patternsthatconnect

abstract art, a systems view

Posts Tagged ‘A Rebours (Against Nature)

Against Nature ( A Rebours)

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Previously, I posted about an artwork by Klaus Weber subtitled Against Nature an allusion to the novel A Rebours (Against Nature, or alternatively Against the Grain) by J.K. Huysmans.

I had also seen a photo of another art work entitled Against Nature, this one by David Batchelor and I had wondered if the latter work also referenced the Huysmans novel. Noting that it was on display at the University of Warwick, I hoped to see it soon. Well, soon arrived recently and I got to view the piece. I also recently got to talk with the artist, who confirmed the reference.

against nature 1 against nature 2 against nature 3 against nature 7

Reading his book Chromophobia, the reference might have been obvious. He writes with affection on A Rebours.

The colours in the piece are ‘unnatural’, neon, flourescent, artificial, of the city rather than of ‘nature’. Made from second-hand, discarded lightboxes, neon signs, exit signs etc, with painted plexiglas and light shone through them, they are also repaired, re-used and recycled (so not “against nature” in that respect).

I heard him say recently that there is too much brown, grey and magnolia (non-colours) in British contemporary art, and that you can hardly speak of “bright grey” or “bright brown”. I think he is right (though I did shortly afterwards hear someone use just that term “bright brown”. The sentence went something like: “It’s not a dull brown though, it is a bright brown… copper”).

I love this piece of work. It has some painting in it even though we would hardly call it a painting. It is almost as if the colours have been freed from the constraints of pigment and medium, yet in a totally unnatural way. “Pure” and “impure” at the same time.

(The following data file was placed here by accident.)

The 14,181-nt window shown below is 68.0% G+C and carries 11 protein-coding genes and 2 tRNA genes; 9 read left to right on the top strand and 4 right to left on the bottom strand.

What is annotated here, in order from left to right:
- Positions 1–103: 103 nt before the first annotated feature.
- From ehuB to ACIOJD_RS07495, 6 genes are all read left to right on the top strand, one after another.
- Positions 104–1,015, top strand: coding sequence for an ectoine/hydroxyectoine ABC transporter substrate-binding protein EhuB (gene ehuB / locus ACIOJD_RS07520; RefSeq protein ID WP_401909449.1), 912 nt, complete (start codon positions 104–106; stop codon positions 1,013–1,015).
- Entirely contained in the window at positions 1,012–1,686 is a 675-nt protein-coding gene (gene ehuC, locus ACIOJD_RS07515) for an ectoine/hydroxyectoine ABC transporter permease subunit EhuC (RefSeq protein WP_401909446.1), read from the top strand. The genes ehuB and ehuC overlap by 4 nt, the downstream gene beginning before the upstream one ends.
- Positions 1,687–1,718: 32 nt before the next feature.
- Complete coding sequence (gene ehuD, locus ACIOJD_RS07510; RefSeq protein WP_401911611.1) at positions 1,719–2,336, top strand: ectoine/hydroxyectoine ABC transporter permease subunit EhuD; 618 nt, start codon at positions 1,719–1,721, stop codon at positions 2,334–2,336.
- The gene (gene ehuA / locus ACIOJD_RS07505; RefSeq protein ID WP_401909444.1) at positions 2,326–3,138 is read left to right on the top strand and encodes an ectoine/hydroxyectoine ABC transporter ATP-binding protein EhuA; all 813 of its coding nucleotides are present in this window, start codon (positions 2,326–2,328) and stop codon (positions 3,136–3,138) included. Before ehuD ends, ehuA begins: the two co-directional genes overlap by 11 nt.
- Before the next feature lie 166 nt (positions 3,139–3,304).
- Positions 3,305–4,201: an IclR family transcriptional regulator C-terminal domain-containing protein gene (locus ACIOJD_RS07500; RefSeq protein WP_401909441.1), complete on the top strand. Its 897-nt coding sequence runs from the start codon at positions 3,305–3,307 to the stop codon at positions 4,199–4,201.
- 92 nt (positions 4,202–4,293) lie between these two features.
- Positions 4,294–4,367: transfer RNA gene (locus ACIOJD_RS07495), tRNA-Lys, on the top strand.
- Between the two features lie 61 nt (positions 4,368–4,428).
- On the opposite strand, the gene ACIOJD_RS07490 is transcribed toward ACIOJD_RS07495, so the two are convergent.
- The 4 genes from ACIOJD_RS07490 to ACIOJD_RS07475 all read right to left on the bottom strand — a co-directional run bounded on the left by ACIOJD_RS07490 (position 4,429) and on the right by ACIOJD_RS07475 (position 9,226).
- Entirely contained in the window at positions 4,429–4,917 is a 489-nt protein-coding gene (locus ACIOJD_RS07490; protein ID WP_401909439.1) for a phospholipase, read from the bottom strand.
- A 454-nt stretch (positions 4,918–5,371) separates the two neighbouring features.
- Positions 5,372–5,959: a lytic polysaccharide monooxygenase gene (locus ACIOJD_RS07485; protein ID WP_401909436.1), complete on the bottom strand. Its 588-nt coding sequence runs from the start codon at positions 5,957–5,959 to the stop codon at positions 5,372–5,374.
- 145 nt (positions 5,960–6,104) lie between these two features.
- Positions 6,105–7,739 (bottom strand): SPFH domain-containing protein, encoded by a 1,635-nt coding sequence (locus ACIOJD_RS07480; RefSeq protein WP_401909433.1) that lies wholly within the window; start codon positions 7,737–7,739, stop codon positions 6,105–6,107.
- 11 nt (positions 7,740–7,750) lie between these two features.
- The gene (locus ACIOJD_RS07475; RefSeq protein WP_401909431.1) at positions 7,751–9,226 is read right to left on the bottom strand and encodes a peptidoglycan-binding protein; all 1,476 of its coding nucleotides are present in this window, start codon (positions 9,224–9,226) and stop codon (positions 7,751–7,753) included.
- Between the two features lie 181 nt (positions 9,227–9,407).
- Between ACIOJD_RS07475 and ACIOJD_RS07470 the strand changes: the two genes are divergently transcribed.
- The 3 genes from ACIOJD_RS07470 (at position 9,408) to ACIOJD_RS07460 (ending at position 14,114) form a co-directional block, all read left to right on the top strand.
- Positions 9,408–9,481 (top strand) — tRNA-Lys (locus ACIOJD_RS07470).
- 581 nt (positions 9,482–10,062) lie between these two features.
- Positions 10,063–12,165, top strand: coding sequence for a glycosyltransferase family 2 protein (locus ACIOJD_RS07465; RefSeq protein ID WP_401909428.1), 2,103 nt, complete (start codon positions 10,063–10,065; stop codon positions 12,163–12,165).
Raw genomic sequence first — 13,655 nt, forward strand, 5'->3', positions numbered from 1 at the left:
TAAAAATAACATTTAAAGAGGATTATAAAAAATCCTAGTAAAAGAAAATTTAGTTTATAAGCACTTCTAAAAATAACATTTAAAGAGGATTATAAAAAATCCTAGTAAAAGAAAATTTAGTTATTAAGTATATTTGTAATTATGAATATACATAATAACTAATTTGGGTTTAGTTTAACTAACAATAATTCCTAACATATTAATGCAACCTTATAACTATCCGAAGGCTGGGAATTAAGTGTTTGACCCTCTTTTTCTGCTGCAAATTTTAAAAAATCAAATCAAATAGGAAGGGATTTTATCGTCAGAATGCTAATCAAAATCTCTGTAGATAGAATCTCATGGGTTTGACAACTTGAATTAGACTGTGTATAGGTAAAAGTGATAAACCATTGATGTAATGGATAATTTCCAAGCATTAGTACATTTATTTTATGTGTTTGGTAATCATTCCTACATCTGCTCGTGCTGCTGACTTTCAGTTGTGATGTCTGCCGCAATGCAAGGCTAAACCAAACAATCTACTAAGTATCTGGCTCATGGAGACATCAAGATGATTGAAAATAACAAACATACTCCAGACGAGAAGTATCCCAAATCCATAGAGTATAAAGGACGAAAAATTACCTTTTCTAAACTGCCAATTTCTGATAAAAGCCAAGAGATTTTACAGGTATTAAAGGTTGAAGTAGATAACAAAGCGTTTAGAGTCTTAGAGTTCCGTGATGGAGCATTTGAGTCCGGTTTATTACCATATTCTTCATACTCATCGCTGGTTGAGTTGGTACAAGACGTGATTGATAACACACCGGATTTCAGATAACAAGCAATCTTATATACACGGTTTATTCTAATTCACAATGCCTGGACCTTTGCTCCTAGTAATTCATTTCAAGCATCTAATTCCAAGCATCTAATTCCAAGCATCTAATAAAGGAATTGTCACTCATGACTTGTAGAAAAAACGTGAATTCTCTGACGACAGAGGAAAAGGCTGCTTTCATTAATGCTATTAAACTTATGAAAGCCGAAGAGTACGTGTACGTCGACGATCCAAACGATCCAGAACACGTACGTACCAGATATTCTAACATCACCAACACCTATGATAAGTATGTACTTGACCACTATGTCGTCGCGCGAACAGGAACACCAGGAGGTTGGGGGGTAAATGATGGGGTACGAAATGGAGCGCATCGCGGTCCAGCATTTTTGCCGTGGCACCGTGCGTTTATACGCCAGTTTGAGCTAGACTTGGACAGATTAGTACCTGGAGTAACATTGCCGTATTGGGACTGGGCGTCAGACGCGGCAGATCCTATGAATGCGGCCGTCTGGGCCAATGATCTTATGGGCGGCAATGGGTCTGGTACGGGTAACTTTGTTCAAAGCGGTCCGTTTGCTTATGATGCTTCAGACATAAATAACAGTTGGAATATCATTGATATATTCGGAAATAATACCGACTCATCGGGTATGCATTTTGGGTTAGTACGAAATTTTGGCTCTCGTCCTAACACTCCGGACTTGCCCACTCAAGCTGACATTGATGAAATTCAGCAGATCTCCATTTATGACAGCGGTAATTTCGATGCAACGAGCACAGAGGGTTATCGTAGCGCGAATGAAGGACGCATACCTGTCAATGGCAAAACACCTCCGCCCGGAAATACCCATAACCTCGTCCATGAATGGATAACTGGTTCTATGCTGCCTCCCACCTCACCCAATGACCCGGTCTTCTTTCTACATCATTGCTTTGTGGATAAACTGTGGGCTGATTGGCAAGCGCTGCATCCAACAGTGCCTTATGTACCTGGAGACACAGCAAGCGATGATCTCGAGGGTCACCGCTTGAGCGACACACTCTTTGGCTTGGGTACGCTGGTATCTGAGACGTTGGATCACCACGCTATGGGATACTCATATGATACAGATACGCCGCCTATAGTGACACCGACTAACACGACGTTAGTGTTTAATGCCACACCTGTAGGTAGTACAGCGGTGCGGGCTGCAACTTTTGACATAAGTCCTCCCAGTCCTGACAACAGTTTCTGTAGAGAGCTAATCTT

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Against Nature 2

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Yesterday I posted about an artwork by Klaus Weber subtitled “Against Nature” an allusion to the novel of the same title by J.K. Huysmans, which I feel I have a connection with simply because as an art student I read it as part of my Aesthetics course and enjoyed it. There is nothing unnatural in that! Nor in the connection I then made to my Aesthetics tutor whom I emailed and got a reply from.

By chance today, as I was surfing the net, I came across another art work entitled “Against Nature“. I wonder if it has any connection to the Huysmans novel. It is by David Batchelor, with whom I also have a connection, he was an art student in the year above me at Trent. I remember him, and I liked him, (though I would be surprised if he remembers me).

His piece is on display at the University of Warwick, and I hope to see it in the near future.

Written by Andy Parkinson

December 27, 2011 at 9:45 am

Against Nature

with 3 comments

When I was an art student, many years ago, our Aesthetics tutorial group were encouraged to read Against Nature by JK Huysmans, one of those books that I find stays with you for a long time, in that it keeps coming back to memory. I do not know how much that is to do with the brilliance of the book and how much the brilliance of the tutor.

When I was visiting Nottingham Contemporary recently I saw a copy in the book store and wondered why they had it there. Then, when I saw the Klaus Weber exhibition, it became clear.

Sun Press (Against Nature) contains layers of allusion to the natural, and our idea of it. A heliostat on the roof concentrates the sun’s rays to print A Rebours (Against Nature) by JK Huysmans in the gallery below. The ultimate natural force is harnessed to slowly reveal a book that was explicitly a break with the 19th century Naturalist style of literature.

An alternative translation of the book title is “Against the Grain” you can read the whole book here.

Written by Andy Parkinson

December 26, 2011 at 9:45 am